4. 5. 6. 7. 8.

* A bill must relate to only one subject matter which must be expressed in its title. ** A Committee only prepares a report on a bill it decides to recommend for approval by the House. *** A bill must undergo 3 readings on 3 separate days except when the President certifies a bill as urgent to meet a public calamity or national emergency. **** If a house has a counterpart bill to a bill passed by the other house, and these bills have conflicting provisions, a conference committee composed of representatives of each house is formed to harmonize the conflicting provisions. Thereafter, if the conflicting provisions are harmonized, a conference committee report is prepared for ratification or approval by both houses. Term of Office of Senators The term of the members of the Senate is expressly provided in Articles VI and XVIII respectively of the Constitution:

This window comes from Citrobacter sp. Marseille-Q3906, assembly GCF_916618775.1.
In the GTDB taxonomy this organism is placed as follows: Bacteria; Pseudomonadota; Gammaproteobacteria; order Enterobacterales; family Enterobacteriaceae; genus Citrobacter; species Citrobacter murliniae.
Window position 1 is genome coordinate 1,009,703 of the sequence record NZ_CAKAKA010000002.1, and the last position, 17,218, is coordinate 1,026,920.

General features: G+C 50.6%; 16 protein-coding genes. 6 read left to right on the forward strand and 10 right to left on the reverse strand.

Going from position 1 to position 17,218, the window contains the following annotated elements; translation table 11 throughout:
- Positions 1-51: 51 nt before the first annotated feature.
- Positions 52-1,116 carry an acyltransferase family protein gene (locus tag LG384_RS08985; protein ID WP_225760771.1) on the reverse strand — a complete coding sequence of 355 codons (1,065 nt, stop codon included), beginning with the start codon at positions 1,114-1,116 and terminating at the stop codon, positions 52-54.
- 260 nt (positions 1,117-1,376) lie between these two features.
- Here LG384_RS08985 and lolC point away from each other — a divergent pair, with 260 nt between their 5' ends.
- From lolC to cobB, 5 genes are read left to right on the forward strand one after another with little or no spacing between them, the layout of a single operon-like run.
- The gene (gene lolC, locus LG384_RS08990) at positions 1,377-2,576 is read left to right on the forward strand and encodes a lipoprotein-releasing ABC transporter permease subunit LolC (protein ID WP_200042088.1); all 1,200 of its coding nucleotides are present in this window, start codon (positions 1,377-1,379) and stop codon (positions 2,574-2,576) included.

Sec. 4. The term of office of the Senators shall be six years and shall commence, unless otherwise provided by law, at noon on the thirtieth day of June next following their election. Sec. 2. The Senators, members of the House of Representatives, and the local officials first elected under this Constitution shall serve until noon of June 30, 1992. Of the Senators elected in the election in 1992, the first twelve obtaining the highest number of votes shall serve for six years and the remaining twelve for three years. It must be remembered that the 24 Senators first elected under the 1987 Constitution on May 2, 1987 served only for five years ending on June 30, 1992. Of the senators elected in 1992, the first 12 obtaining the highest number of votes served for the full term of six years expiring in 1998, and the last 12 served only three years and ended in 1995. After which, the 12 Senators elected in 1995 shall serve the full term of six years or until year 2001. Those 12 to be elected in 1998 shall also serve the full term of six years. In fine, beginning 1992, 12 Senators shall be elected every three years, so that unlike in the House of Representatives, the Senate shall not at anytime be completely dissolved. Onehalf of the membership is retained as the other half is replaced or reelected every three years. The purpose of the continuity of the life of the Senate is intended to encourage the maintenance of Senate policies as well as guarantee that there will be experienced members who can help and train newcomers in the discharge of their duties. In addition, in case of resignation, death, permanent disability, removal from office, or resignation of the President and Vice-President, the Senate President shall act as President. Moreover, the Constitution, in Section 4, Article VI, provides limits to the extent a member of the Senate can run for reelection. It provides as follows: No Senator shall serve for more than two consecutive terms. Voluntary renunciation of the office for any length of time shall not be considered as an inter-ruption in the continuity of his service for the full term for which he was elected. back to top Privileges of Senators Salaries The salaries of members of the Senate is governed by Article VI of the Constitution as follows: Sec. 10. The salaries of Senators and Members of the House of Representatives shall be determined by law. No increase in said compensation shall take effect until after the expiration of the full term of all the members of the Senate and the House of Representatives approving such increase. Sec. 20. The records and books of accounts of Congress shall be preserved and be open to the public in accordance with law, and such books shall be audited by the Commission on Audit which shall publish annually an itemized list of amounts paid to and expenses incurred for each Member. It must be noted that in accordance with the above provisions, there is no prohibition against the receipt of allowances by the members of Congress. The second section, on the other hand, seeks to avoid the recurrence of the abuses committed by the members of the Old Congress in allotting themselves fabulous allowances the amount of which they refused to divulge to the people. It is now provided under the Constitution that the books of accounts of Congress shall be open to public inspection and must be audited by the